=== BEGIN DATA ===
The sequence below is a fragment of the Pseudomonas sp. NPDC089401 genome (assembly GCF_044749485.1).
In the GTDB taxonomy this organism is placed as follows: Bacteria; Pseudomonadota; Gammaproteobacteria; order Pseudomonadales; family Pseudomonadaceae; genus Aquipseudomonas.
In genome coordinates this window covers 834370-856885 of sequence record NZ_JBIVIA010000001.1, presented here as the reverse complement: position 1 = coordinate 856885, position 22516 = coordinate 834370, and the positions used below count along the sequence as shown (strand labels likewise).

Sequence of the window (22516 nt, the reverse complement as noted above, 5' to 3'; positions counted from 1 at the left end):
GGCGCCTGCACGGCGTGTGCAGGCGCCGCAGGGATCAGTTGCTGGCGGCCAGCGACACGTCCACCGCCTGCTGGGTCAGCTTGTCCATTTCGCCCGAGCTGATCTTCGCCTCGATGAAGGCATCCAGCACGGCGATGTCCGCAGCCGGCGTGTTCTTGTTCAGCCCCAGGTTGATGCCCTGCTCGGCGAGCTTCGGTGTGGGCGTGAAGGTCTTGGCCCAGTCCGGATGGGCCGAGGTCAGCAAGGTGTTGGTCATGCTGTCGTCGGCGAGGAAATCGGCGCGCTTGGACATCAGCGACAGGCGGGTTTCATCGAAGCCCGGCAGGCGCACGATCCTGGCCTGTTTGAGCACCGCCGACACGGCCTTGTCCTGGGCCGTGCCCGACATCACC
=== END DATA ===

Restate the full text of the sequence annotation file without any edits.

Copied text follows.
The sequence below is a fragment of the Pseudomonas sp. NPDC089401 genome (assembly GCF_044749485.1).
In the GTDB taxonomy this organism is placed as follows: Bacteria; Pseudomonadota; Gammaproteobacteria; order Pseudomonadales; family Pseudomonadaceae; genus Aquipseudomonas.
In genome coordinates this window covers 834370-856885 of sequence record NZ_JBIVIA010000001.1, presented here as the reverse complement: position 1 = coordinate 856885, position 22516 = coordinate 834370, and the positions used below count along the sequence as shown (strand labels likewise).

Sequence of the window (22516 nt, the reverse complement as noted above, 5' to 3'; positions counted from 1 at the left end):
GGCGCCTGCACGGCGTGTGCAGGCGCCGCAGGGATCAGTTGCTGGCGGCCAGCGACACGTCCACCGCCTGCTGGGTCAGCTTGTCCATTTCGCCCGAGCTGATCTTCGCCTCGATGAAGGCATCCAGCACGGCGATGTCCGCAGCCGGCGTGTTCTTGTTCAGCCCCAGGTTGATGCCCTGCTCGGCGAGCTTCGGTGTGGGCGTGAAGGTCTTGGCCCAGTCCGGATGGGCCGAGGTCAGCAAGGTGTTGGTCATGCTGTCGTCGGCGAGGAAATCGGCGCGCTTGGACATCAGCGACAGGCGGGTTTCATCGAAGCCCGGCAGGCGCACGATCCTGGCCTGTTTGAGCACCGCCGACACGGCCTTGTCCTGGGCCGTGCCCGACATCACC